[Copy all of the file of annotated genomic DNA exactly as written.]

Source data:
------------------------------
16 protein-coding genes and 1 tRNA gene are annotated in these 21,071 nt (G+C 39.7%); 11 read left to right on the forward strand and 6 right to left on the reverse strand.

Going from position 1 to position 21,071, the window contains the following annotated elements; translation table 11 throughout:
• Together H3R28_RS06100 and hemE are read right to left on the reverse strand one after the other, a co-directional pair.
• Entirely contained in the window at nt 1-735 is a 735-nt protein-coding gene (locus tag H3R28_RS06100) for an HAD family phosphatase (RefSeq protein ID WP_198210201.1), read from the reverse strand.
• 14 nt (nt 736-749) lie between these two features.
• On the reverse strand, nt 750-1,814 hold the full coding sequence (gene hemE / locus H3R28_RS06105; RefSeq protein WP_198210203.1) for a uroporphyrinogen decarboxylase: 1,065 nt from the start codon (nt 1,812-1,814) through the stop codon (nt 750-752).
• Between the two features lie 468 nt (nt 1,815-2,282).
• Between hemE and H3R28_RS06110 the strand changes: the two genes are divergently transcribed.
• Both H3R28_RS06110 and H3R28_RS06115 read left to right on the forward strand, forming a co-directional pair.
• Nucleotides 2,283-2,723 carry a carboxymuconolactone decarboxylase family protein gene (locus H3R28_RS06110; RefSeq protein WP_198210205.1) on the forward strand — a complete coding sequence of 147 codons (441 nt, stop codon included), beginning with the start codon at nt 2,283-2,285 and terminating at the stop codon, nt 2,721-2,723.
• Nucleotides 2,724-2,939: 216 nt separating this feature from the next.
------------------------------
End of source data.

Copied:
16 protein-coding genes and 1 tRNA gene are annotated in these 21,071 nt (G+C 39.7%); 11 read left to right on the forward strand and 6 right to left on the reverse strand.

Going from position 1 to position 21,071, the window contains the following annotated elements; translation table 11 throughout:
• Together H3R28_RS06100 and hemE are read right to left on the reverse strand one after the other, a co-directional pair.
• Entirely contained in the window at nt 1-735 is a 735-nt protein-coding gene (locus tag H3R28_RS06100) for an HAD family phosphatase (RefSeq protein ID WP_198210201.1), read from the reverse strand.
• 14 nt (nt 736-749) lie between these two features.
• On the reverse strand, nt 750-1,814 hold the full coding sequence (gene hemE / locus H3R28_RS06105; RefSeq protein WP_198210203.1) for a uroporphyrinogen decarboxylase: 1,065 nt from the start codon (nt 1,812-1,814) through the stop codon (nt 750-752).
• Between the two features lie 468 nt (nt 1,815-2,282).
• Between hemE and H3R28_RS06110 the strand changes: the two genes are divergently transcribed.
• Both H3R28_RS06110 and H3R28_RS06115 read left to right on the forward strand, forming a co-directional pair.
• Nucleotides 2,283-2,723 carry a carboxymuconolactone decarboxylase family protein gene (locus H3R28_RS06110; RefSeq protein WP_198210205.1) on the forward strand — a complete coding sequence of 147 codons (441 nt, stop codon included), beginning with the start codon at nt 2,283-2,285 and terminating at the stop codon, nt 2,721-2,723.
• Nucleotides 2,724-2,939: 216 nt separating this feature from the next.